(A plague novel? read during a year with a global pandemic? Well, how apropos once again!)
Every book blurb is a promise of sorts about what you are about to get into. The problem is that these book blurbs are apparently written by people who don’t always actually know what the book is about. That’s often a point of irritation for me, but it is something you can’t help.
(Below there be spoilers. That’s just the review I am going to write today.)
Case in point: the blurb of this book mentions Vergil Ulam, the ‘protagonist’ of the story, who unceremoniously dies about 25% (I think) through the book.
Certainly, Ulam was ‘unaware how his actions would change the world’, but overall one reads the story expecting what is going to amount to a superhero origin story. What follows, for me at least, was one of the most pleasant and welcome bait and switches I ever read.
Here is how I would like to explain the story: do you remember the Zerg from Starcraft? Ever wonder how a ‘hive mind civilization’ could come about? That’s what this book goes into. The consequences of Ulam’s actions are that far reaching that they turn the human race into something extremely other. I thought it was pretty damned cool, but a little underwhelming with some of the explanations towards the end. Obviously, they can’t put that on the back of a book, but that is the story in a nutshell – a dude accidentally creates a hive mind civilization of sentient cells.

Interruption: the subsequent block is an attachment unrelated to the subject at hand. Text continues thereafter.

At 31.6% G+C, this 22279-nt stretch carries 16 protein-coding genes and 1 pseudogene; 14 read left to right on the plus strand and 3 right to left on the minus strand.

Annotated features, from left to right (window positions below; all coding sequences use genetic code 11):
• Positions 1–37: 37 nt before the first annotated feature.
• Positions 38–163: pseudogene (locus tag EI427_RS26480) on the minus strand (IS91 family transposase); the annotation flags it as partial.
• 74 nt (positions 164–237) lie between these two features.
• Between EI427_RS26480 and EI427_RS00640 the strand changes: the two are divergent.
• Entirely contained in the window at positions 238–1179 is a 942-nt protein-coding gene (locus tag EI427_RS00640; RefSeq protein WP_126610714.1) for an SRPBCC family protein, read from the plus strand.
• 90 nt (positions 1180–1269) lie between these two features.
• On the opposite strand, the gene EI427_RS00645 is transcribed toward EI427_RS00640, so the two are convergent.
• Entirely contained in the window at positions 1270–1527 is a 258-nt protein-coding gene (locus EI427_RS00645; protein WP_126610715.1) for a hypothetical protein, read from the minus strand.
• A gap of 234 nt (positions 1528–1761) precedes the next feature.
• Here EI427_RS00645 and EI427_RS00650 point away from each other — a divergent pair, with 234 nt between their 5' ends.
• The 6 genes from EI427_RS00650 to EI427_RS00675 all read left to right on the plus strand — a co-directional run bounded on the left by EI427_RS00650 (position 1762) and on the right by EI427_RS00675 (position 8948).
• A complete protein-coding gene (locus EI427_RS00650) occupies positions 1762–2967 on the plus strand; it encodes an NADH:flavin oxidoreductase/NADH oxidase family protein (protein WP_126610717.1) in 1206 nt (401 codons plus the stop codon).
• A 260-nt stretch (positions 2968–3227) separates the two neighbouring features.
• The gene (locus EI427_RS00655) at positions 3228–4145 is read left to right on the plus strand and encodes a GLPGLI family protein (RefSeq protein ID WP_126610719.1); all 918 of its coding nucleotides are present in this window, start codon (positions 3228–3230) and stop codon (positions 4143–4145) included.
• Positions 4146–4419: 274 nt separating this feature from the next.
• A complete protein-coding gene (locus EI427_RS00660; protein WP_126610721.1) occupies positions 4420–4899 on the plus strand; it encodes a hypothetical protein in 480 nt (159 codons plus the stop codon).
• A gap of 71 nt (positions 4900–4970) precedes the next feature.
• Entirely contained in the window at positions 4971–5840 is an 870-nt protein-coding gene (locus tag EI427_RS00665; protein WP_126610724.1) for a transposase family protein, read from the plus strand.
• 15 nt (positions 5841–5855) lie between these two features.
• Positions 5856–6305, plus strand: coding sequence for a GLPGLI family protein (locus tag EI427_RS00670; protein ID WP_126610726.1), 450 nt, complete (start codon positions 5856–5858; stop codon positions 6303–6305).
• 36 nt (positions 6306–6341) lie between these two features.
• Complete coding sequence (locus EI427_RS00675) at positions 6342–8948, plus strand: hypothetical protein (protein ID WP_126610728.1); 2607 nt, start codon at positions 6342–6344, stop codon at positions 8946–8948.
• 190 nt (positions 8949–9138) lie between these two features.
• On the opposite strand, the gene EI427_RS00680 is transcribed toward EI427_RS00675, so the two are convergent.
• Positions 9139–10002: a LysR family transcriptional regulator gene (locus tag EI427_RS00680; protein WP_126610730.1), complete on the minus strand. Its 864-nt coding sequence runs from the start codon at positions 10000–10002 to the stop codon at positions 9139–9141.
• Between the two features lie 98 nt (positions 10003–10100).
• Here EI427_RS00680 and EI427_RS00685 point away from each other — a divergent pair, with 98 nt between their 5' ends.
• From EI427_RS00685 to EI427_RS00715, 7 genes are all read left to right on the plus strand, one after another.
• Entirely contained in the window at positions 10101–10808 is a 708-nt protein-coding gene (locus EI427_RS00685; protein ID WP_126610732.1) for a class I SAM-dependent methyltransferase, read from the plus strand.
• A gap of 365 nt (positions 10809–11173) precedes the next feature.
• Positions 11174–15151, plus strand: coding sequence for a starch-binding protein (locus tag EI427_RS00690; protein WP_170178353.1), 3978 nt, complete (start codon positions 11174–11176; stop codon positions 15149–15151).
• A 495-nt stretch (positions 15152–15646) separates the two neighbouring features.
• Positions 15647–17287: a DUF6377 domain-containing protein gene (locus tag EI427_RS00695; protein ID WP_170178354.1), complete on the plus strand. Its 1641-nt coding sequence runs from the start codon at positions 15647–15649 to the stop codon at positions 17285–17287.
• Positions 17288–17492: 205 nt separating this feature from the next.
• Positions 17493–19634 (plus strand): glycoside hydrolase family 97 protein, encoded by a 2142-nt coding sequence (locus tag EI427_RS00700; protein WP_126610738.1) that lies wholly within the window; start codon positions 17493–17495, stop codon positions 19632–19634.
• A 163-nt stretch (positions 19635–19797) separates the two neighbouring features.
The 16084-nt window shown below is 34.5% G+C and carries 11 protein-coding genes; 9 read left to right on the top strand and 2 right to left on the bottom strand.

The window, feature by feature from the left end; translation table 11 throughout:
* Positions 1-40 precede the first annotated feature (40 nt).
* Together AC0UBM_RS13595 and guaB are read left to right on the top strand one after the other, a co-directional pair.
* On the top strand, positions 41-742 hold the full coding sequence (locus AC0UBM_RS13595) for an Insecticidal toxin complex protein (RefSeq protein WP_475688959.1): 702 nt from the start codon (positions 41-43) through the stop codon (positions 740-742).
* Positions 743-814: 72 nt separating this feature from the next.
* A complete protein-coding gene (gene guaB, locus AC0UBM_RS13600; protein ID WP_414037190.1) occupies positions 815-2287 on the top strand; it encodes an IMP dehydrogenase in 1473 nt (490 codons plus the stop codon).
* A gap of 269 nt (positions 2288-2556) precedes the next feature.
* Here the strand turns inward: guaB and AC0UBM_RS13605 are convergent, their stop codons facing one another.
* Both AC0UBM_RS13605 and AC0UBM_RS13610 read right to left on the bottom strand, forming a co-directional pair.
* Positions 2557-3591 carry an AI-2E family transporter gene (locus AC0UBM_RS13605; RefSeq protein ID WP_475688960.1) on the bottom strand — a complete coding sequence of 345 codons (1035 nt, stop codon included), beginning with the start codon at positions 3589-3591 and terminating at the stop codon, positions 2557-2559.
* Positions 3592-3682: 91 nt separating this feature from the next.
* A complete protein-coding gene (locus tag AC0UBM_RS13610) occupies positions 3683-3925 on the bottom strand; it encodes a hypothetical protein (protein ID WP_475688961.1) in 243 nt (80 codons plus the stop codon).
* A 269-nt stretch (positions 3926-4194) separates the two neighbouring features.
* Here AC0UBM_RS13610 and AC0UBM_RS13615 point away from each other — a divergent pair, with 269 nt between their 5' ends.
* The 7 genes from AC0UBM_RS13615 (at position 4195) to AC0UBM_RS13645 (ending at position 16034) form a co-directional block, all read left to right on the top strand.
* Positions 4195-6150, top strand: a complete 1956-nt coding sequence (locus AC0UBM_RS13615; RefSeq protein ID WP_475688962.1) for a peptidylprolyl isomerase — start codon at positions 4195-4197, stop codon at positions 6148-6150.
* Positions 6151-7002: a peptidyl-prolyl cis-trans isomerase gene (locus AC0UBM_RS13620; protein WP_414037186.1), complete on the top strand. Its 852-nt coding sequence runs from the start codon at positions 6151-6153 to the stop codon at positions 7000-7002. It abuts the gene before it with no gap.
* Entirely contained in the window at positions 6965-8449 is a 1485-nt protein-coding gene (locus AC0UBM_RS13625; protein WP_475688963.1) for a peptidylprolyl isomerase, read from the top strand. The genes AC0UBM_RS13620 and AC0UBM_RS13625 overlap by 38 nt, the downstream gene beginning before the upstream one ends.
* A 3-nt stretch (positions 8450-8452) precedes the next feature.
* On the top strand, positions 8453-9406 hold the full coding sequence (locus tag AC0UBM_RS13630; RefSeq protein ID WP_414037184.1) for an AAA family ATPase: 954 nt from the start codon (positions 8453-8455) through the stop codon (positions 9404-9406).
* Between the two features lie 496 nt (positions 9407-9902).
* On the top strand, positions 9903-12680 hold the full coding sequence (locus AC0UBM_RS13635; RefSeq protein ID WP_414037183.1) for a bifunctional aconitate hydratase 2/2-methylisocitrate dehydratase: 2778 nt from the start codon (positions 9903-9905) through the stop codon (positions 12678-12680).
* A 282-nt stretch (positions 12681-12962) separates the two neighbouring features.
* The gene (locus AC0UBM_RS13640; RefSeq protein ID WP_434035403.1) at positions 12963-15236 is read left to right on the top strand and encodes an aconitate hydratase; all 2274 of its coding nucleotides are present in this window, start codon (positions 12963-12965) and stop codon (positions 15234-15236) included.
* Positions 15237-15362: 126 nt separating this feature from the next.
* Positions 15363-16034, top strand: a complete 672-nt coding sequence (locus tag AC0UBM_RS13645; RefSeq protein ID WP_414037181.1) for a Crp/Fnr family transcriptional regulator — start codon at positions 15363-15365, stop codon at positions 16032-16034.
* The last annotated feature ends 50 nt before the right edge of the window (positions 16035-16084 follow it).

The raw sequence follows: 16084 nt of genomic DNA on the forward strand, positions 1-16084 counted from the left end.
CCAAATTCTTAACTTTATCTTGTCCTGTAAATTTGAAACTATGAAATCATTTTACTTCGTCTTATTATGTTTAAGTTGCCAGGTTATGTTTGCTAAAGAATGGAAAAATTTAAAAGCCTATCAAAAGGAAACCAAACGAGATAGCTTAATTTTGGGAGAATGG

Or at least, that was my reading.
This is not your typical story. Like some sci-fi classics, it is absent of character development and a proper three-act story structure that everyone now-a-days seems to think is mandatory to write any kind of a story. But while I think that led to something of a boring story in the works of Olaf Stapeldon (sorry not sorry), here it worked: while the characters were really just there to show what was happening with the plot, the characters were enough of a presence to keep me grounded in the story. That’s what made the difference. There were characters enough to give a shit about the ideas the book was holding up, right until the book’s rather bleak end.
Right, the end. I don’t think I am too sold on some of the ideas here: the noosphere, and other notions of reality being subjective to the viewer. The fact that the creatures had to leave reality for another, less physically based, felt like a bit of a cop-out. Frankly, I was rooting for the hive mind to start doing interesting things in the galaxy. I really wanted this to be about the Zerg.